By Elaine Woo
November 6, 2009
His death was announced by Boston College, where he was a professor and former dean.
O'Malley was president of Loyola Marymount, the Jesuit campus in Westchester, from 1991 to 1999. A skillful fundraiser, he oversaw a capital improvement drive that raised $144 million, $16 million more than its goal. Among projects completed during his tenure were the Hilton Center for Business and the Burns Recreation Center.
He also initiated the development of new residence halls and paved the way for the purchase in 2000 of the 680,000-square-foot former headquarters of Hughes Aircraft, a landmark building that now houses the college of liberal arts, the School of Education, administrative offices and state-of-the-art classrooms.
One of the academic initiatives spawned under O'Malley's leadership was the Leavey Center for the Study of Los Angeles, devoted to research, teaching and civic action on regional issues, including education, immigration and politics.
He also led an effort to hire more minority faculty, which earned the university the Theodore M. Hesburgh Award from the American Council on Education in 1998.
An inspired teacher, O'Malley was remembered for his enthusiastic engagement in campus life, from singing in the choir at Sunday Mass to portraying Pope Paul III in a faculty play.
"Father O'Malley was truly a renaissance man -- bigger than life, quick with wit, poetical and well-versed in languages," Loyola Marymount President Robert B. Lawton said in a statement.
The son of Irish immigrants, O'Malley was born March 1, 1930, in Milton, Mass. He graduated from Boston College in 1951 with a bachelor's degree in classics and earned a master's degree from Fordham University in 1953 before entering the Society of Jesus at the former Shadowbrook novitiate in Lenox, Mass. He completed his theological training at the Catholic University of Leuven in Belgium and was ordained in Brussels in 1961.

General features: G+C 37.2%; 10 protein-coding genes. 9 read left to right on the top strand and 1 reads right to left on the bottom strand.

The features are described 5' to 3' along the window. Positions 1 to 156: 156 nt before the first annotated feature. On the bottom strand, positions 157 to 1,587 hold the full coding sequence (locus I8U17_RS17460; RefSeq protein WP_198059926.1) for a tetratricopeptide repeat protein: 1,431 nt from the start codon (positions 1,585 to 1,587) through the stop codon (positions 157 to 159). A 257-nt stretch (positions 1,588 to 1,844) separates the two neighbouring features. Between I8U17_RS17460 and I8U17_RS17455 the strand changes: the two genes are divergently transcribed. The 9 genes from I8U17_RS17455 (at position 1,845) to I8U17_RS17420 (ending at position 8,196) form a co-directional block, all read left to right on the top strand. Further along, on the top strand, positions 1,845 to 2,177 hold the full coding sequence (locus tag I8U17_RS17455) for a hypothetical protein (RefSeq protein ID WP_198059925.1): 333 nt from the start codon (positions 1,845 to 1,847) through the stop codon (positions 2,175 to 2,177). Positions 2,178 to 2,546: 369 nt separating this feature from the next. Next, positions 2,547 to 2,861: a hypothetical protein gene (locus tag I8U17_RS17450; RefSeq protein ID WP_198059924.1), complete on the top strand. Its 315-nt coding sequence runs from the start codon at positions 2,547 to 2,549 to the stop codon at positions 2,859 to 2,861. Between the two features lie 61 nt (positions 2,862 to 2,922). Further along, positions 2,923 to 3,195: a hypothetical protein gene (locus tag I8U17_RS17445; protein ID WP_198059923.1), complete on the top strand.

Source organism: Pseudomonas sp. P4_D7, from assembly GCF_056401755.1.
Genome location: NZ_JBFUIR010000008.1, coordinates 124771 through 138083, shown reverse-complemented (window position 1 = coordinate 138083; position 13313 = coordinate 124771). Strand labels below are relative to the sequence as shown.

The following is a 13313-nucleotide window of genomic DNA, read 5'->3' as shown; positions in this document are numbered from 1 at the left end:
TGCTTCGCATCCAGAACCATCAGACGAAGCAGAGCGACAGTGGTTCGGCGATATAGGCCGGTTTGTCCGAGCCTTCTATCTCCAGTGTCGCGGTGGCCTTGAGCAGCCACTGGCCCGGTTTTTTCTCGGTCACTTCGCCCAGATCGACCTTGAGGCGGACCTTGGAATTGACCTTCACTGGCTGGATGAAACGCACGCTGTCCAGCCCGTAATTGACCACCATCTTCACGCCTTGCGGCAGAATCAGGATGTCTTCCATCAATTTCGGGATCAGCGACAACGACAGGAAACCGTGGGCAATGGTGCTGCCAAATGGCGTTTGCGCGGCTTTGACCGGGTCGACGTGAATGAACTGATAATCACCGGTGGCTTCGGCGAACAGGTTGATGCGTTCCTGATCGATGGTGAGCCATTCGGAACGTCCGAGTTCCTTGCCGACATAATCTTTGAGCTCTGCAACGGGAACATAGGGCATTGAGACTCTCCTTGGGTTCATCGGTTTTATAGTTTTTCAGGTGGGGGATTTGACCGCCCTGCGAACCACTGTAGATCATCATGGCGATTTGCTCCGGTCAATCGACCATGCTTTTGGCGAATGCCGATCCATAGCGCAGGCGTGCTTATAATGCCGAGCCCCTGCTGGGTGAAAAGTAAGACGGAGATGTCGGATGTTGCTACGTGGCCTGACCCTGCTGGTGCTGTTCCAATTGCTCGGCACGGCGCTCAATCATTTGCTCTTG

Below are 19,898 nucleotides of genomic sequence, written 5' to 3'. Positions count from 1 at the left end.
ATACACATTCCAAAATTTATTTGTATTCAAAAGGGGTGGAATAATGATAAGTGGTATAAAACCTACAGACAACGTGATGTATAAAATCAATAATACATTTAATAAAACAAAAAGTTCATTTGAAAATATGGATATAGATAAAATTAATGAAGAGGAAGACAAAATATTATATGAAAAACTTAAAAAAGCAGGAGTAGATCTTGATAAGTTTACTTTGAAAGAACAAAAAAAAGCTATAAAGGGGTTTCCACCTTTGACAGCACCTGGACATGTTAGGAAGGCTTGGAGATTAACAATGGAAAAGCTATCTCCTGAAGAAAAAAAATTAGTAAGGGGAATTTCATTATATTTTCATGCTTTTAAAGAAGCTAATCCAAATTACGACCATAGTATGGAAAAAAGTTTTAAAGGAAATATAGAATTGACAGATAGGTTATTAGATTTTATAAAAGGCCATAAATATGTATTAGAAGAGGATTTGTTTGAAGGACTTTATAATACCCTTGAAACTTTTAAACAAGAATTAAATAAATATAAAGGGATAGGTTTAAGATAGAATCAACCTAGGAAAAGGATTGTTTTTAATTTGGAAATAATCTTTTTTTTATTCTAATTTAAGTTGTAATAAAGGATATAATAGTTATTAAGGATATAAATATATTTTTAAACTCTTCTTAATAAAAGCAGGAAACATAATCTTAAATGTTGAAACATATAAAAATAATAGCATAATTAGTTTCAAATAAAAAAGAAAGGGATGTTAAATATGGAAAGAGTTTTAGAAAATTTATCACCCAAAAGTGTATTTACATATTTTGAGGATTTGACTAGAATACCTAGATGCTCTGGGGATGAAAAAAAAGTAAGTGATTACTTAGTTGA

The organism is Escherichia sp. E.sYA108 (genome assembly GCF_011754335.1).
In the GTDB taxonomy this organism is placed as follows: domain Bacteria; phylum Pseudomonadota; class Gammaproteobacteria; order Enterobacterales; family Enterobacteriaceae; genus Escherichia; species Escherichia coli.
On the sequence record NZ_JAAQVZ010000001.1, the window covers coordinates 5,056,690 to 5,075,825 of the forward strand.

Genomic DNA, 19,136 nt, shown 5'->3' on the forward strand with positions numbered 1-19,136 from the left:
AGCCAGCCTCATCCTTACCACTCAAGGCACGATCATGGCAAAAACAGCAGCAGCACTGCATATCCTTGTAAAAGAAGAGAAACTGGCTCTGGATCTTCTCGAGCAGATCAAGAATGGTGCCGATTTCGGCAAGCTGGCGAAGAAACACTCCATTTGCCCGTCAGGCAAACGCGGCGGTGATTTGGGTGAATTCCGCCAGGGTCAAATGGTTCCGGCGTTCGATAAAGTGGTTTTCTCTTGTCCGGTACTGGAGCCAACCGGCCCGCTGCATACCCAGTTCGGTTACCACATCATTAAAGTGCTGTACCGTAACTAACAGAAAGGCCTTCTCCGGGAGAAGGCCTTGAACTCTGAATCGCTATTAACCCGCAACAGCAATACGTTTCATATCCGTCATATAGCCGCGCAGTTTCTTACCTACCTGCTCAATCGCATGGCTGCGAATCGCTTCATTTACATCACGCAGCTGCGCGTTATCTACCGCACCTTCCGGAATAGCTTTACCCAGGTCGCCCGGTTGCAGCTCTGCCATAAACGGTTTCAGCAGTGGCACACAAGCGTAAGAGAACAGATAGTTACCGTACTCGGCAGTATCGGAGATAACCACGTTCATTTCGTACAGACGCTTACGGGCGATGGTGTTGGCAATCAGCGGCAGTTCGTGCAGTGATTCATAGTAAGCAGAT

In 1967, after earning a doctorate in literature and early Christian theology from Nijmegen University in the Netherlands, he became chairman of Boston College's department of classical languages. He later chaired its theology department and in 1973 was named dean of the College of Arts and Sciences.
In 1980, he became president of John Carroll University in Cleveland, where he oversaw during the next eight years the construction of new residence halls and other buildings, increased funds for scholarships and campus ministry and added several endowed chairs.
He taught in Nigeria for a year and was rector of the Jesuit community at Fairfield University in Connecticut before being appointed 13th president of Loyola Marymount University in 1991.
After retiring from Loyola Marymount in 1999, he returned to Boston to teach.
"It meant so much to him to end his career teaching in the Boston College arts and sciences honors program," said Mark O'Connor, a former student of O'Malley's who now directs the program. "He made it clear that after being president of two Jesuit universities, the only way that you could go up was to become a teacher again."
O'Malley is survived by three siblings: Mary E. O'Malley and John F. O'Malley, both of Milton, Mass.; and Austin J. O'Malley of Dedham, Mass. Memorial donations may be sent to the Rev. Thomas P. O'Malley, S.J. Scholarship, care of Alma Vorst, 1 LMU Drive, Suite 2800, Los Angeles, CA 90045-2659.
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